Sugar: How Does Excess Impact You?

Pancakes covered with raspberries, mint leaves and powdered sugar with text: Sugar: How Does Excess Impact You?

The sweetness of sugar is one of those things that we experience early in life. And we don’t forget it! Too much sugar can be bad for your health, but what are the exact effects of consuming too much on your brain and body? From impacting your mental clarity to spiking your blood pressure, here’s a look at the various ways that too much sugar impacts our brain and body.

Energy then Crash

While there is an initial energy boost after consuming a sugary food, this energy quickly dissipates due to spikes and drops in blood glucose levels. The most immediate effect of too much sugar is the feeling of sluggishness it induces in the body after the initial spike. Following the spike, there is a crash that makes us feel exhausted and unable to concentrate properly. This effect can even lead to fatigue-induced depression and anxiety as our brains cannot handle too many sudden changes in blood glucose levels.

Sneaky Sources

Sugar can be sneaky as well, as it is added to items that are already naturally sweet! You may find sugar in juice, milk-based drinks, and in cereal.

Not all forms are created equal. Not all sugar is even easily identified! If you have a bit of a science or Latin based language background you may have an advantage when it comes to recognizing sugars. Many end with -ose.

Milk, which has natural sugar lactose, and chocolate cookies with powdered sugar

Do you know these common names for sugar?

  • Dextrose
  • Sucrose
  • Galactose
  • Glucose
  • Lactose
  • Maltose
  • Saccharose

If you look on an online thesaurus for synonyms for sugar, there are 70+ variations!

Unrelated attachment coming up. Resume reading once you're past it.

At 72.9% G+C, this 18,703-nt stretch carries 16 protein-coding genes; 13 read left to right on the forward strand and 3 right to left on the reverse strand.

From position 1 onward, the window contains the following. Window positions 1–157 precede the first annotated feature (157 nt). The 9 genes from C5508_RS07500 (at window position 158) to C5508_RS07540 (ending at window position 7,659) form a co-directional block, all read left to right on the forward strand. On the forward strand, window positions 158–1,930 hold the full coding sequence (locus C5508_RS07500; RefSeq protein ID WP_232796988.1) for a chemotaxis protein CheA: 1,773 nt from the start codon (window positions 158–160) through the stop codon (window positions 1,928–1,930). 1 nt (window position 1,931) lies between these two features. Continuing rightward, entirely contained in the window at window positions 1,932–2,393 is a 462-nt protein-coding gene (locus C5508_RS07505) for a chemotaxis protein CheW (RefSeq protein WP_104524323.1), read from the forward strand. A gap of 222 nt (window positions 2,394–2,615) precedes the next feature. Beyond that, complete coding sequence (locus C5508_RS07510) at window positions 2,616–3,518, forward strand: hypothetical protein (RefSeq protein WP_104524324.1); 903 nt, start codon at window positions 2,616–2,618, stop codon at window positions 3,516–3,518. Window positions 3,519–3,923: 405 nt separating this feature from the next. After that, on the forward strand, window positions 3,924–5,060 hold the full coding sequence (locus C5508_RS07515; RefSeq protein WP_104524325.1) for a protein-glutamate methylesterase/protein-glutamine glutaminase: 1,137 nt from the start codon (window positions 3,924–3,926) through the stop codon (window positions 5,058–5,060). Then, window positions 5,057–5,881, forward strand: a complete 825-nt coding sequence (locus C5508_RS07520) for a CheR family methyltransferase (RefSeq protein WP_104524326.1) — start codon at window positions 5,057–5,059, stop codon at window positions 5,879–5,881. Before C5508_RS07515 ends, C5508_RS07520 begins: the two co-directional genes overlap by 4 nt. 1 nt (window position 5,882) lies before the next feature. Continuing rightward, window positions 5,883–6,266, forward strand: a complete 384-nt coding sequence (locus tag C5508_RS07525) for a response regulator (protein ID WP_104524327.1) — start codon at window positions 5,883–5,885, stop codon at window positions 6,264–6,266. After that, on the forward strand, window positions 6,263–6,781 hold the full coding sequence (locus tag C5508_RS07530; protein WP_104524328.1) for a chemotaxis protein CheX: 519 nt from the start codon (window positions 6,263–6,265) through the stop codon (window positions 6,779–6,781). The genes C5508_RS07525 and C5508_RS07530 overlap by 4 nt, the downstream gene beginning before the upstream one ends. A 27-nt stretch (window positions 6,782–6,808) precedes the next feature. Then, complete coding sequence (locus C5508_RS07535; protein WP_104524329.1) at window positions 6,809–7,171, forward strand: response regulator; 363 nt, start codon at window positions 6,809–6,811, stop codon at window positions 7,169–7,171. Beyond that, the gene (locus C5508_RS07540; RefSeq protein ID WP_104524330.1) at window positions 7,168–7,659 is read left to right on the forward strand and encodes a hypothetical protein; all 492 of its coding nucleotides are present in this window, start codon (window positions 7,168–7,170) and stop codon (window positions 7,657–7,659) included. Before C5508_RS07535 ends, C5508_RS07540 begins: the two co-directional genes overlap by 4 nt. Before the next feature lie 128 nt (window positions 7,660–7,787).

Long term effects

Physical Impact of Sugar

Consuming too much sugar can cause a range of physical issues as well. Excessive intake leads to inflammation. Inflammation can wreak havoc on our bodies, and increases risk of heart disease and stroke. It also increases cholesterol, contributes to weight gain, raises blood pressure, disrupts digestion and accelerates aging. In some cases, it has been linked with diseases such as diabetes, arthritis and cancer.

Breakfast pancakes with naturally sweet raspberries and added powdered sugar

Sugar has an impact on our teeth as well. Free sugars are one of the major contributors to tooth decay and cavities. These can not only be painful but they often require special treatment to alleviate the pain. You can protect your teeth by thoroughly brushing after intaking sugary foods.

That is a long list of tradeoffs for the short term feel good effect! So why do we still eat and crave sugar? The answer goes to the mental impacts of sugar in creating a temporary positive feeling.

Mental Impact of Sugar

Apart from these physical effects, high amounts also impact our mental functioning significantly. Eating sugary foods causes temporary feelings of happiness while also clouding judgment and impeding clear thinking. Too much over a long period of time may cause long-term memory loss, difficulty concentrating or focusing and slower reaction times – all of which are essential components of normal cognitive functioning.

The mental impact of sugar is on our grip of why do we want it. Mostly because it makes us feel good! The only thing is, this good feeling doesn’t last for very long on its own. And that is why we seek sweets again and again. Scientific studies seem to be split on what exactly sugar does to us, how long it takes, and why, but there is a definite consensus that it has an impact on our minds and bodies.

There are also certain times of year where sugar seems to be more available and part of culture. Birthdays, Halloween, Thanksgiving pies, Christmas cookies, all have more than their fair share of sugar as part of the tradition. To learn more about prioritizing your health during special occasions, see our post How to Maintain Your Habits During the Holidays.

How to Balance Sugar Impact

You can balance the effect by pairing it with foods that contain fiber, protein, fat or by exercising immediately following intake. This helps your body manage the way sugar impacts you.

Mug of hot cocoa with candy cane and sugary marshmallows

To avoid the damaging effects, it is important to pay attention to our diet and make sure we don’t consume more than necessary each day. Focus on adding nutrient dense foods into your diet that can provide lasting energy without causing health risks or impairing mental function. And when you do reward your sweet tooth, balance it with the your other food intake and your exercise plan!

Enjoy the treats when you have them, with balance and moderation!

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